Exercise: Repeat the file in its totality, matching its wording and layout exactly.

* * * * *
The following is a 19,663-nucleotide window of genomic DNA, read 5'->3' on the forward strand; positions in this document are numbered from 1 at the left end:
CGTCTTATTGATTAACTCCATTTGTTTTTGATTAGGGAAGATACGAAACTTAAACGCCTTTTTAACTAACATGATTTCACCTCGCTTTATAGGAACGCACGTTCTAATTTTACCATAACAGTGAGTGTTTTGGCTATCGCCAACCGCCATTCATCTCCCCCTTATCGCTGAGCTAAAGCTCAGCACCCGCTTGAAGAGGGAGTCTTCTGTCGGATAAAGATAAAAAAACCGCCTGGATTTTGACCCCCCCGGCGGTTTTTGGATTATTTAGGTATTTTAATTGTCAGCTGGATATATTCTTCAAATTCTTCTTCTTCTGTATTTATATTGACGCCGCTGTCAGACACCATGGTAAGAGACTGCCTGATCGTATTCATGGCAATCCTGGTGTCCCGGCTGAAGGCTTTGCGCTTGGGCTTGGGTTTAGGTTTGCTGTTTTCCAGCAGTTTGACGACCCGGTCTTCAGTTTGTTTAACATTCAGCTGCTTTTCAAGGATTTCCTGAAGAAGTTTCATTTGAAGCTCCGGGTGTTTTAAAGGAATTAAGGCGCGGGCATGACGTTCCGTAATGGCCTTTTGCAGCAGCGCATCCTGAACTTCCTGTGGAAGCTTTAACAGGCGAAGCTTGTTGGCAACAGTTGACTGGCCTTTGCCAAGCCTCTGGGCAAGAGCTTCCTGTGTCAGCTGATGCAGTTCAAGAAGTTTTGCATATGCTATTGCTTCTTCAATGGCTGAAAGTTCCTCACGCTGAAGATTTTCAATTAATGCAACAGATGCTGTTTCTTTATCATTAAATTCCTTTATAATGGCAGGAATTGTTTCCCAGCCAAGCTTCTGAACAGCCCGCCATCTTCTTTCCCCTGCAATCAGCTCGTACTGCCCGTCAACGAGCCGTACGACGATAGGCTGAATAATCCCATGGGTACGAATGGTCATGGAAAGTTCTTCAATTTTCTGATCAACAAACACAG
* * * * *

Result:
The following is a 19,663-nucleotide window of genomic DNA, read 5'->3' on the forward strand; positions in this document are numbered from 1 at the left end:
CGTCTTATTGATTAACTCCATTTGTTTTTGATTAGGGAAGATACGAAACTTAAACGCCTTTTTAACTAACATGATTTCACCTCGCTTTATAGGAACGCACGTTCTAATTTTACCATAACAGTGAGTGTTTTGGCTATCGCCAACCGCCATTCATCTCCCCCTTATCGCTGAGCTAAAGCTCAGCACCCGCTTGAAGAGGGAGTCTTCTGTCGGATAAAGATAAAAAAACCGCCTGGATTTTGACCCCCCCGGCGGTTTTTGGATTATTTAGGTATTTTAATTGTCAGCTGGATATATTCTTCAAATTCTTCTTCTTCTGTATTTATATTGACGCCGCTGTCAGACACCATGGTAAGAGACTGCCTGATCGTATTCATGGCAATCCTGGTGTCCCGGCTGAAGGCTTTGCGCTTGGGCTTGGGTTTAGGTTTGCTGTTTTCCAGCAGTTTGACGACCCGGTCTTCAGTTTGTTTAACATTCAGCTGCTTTTCAAGGATTTCCTGAAGAAGTTTCATTTGAAGCTCCGGGTGTTTTAAAGGAATTAAGGCGCGGGCATGACGTTCCGTAATGGCCTTTTGCAGCAGCGCATCCTGAACTTCCTGTGGAAGCTTTAACAGGCGAAGCTTGTTGGCAACAGTTGACTGGCCTTTGCCAAGCCTCTGGGCAAGAGCTTCCTGTGTCAGCTGATGCAGTTCAAGAAGTTTTGCATATGCTATTGCTTCTTCAATGGCTGAAAGTTCCTCACGCTGAAGATTTTCAATTAATGCAACAGATGCTGTTTCTTTATCATTAAATTCCTTTATAATGGCAGGAATTGTTTCCCAGCCAAGCTTCTGAACAGCCCGCCATCTTCTTTCCCCTGCAATCAGCTCGTACTGCCCGTCAACGAGCCGTACGACGATAGGCTGAATAATCCCATGGGTACGAATGGTCATGGAAAGTTCTTCAATTTTCTGATCAACAAACACAG